Driving to the Okefenokee Swamp in South Georgia the other day, I stopped at a gas station in Waycross and struck up a conversation with a vacationing British couple headed for the coast.
They asked if I knew what type of tall, tawny-colored grass grew so thickly in the fields that they saw along the highways south of Atlanta. They said the fields literally glowed in the afternoon light and made beautiful pictures. They didn’t know, though, what the grass was. Was it hay, wheat or some other crop?
I racked my brain for an answer. Then, it dawned on me: What the couple had seen was broomsedge, one of the most ubiquitous wild grasses in Georgia.
It is called a sedge but it actually is a native species of perennial bluestem grass (Andropogon virginicus).
Although common in the Southeast, and even an icon of the region, broomsedge may reach its greatest density in the piedmont of Georgia and the Carolinas.
No matter where you live in the piedmont — city or countryside — it likely grows near you. It is common in vacant city lots, power-line rights of way and unmowed roadsides. But it is at its prime in old farm fields, which quickly become covered with broomsedge when abandoned or left to lie fallow.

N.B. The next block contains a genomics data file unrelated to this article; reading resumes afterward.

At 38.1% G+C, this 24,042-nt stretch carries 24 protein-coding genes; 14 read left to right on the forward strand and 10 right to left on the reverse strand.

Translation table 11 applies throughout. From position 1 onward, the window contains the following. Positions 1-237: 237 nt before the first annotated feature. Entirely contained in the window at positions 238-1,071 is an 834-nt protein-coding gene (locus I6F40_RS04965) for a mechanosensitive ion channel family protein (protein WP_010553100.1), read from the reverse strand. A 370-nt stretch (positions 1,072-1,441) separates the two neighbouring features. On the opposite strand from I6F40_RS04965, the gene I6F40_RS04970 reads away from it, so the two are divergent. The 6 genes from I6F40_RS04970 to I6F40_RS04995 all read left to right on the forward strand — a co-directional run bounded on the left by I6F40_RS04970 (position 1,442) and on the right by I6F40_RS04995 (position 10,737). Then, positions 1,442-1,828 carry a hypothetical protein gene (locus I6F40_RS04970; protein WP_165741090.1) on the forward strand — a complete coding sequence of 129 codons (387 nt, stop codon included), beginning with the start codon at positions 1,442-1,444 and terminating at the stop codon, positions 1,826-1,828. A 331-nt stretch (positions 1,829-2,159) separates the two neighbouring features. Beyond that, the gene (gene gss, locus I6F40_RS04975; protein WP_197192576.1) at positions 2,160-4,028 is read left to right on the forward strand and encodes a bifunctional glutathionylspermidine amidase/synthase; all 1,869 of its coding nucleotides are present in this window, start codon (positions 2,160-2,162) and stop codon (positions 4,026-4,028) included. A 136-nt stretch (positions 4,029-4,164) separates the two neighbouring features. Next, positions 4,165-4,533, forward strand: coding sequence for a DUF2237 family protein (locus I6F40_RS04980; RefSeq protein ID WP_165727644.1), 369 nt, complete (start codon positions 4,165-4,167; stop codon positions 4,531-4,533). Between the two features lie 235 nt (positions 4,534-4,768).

Under a sunny blue January sky, a field of broomsedge can be an artist’s delight. “When all else is drab and gray in mid-January, there’s nothing quite like that radiant, golden glow of broomsedge in the late afternoon sun,” wrote Bill Hilton of the Hilton Pond Nature Center in York, S.C.
Not everyone sees it that way, though. Most Southern states list broomsedge as a “noxious weed.” Although it is grazed by cattle in the spring and early summer, it is unpalatable when it matures in the fall. Some biologists question its overall value to wildlife, saying it provides little nutrition and other benefits for wild creatures.
Other wildlife experts strongly disagree. The Georgia Wildlife Federation says that broomsedge is “incredibly vital” to wildlife. During the winter, dark-eyed juncos, chipping sparrows, field sparrows, bobwhite quail and other birds hide in the dense, grassy clumps. The birds and white-footed mice and other small rodents dine on broomsedge seeds and leaves when other wild food is unavailable during winter. Some birds use broomsedge for nesting material in spring. In addition, broomsedge helps prevent soil erosion.
The broomsedge fields last only for a while, though. Being an early succession plant, broomsedge will be replaced by pines and other growth after only a few growing seasons. Before you know it, there will be a new forest.
In the sky: The moon will be last quarter Monday, rising about midnight and setting around midday, said David Dundee, astronomer with Tellus Science Museum. Mercury is very low in the east just before sunrise. Venus is low in the west just after dark. Mars rises out of the east just before midnight. Jupiter is high in the east as the sky darkens. Saturn rises out of the east just after midnight and will appear near the moon Monday night.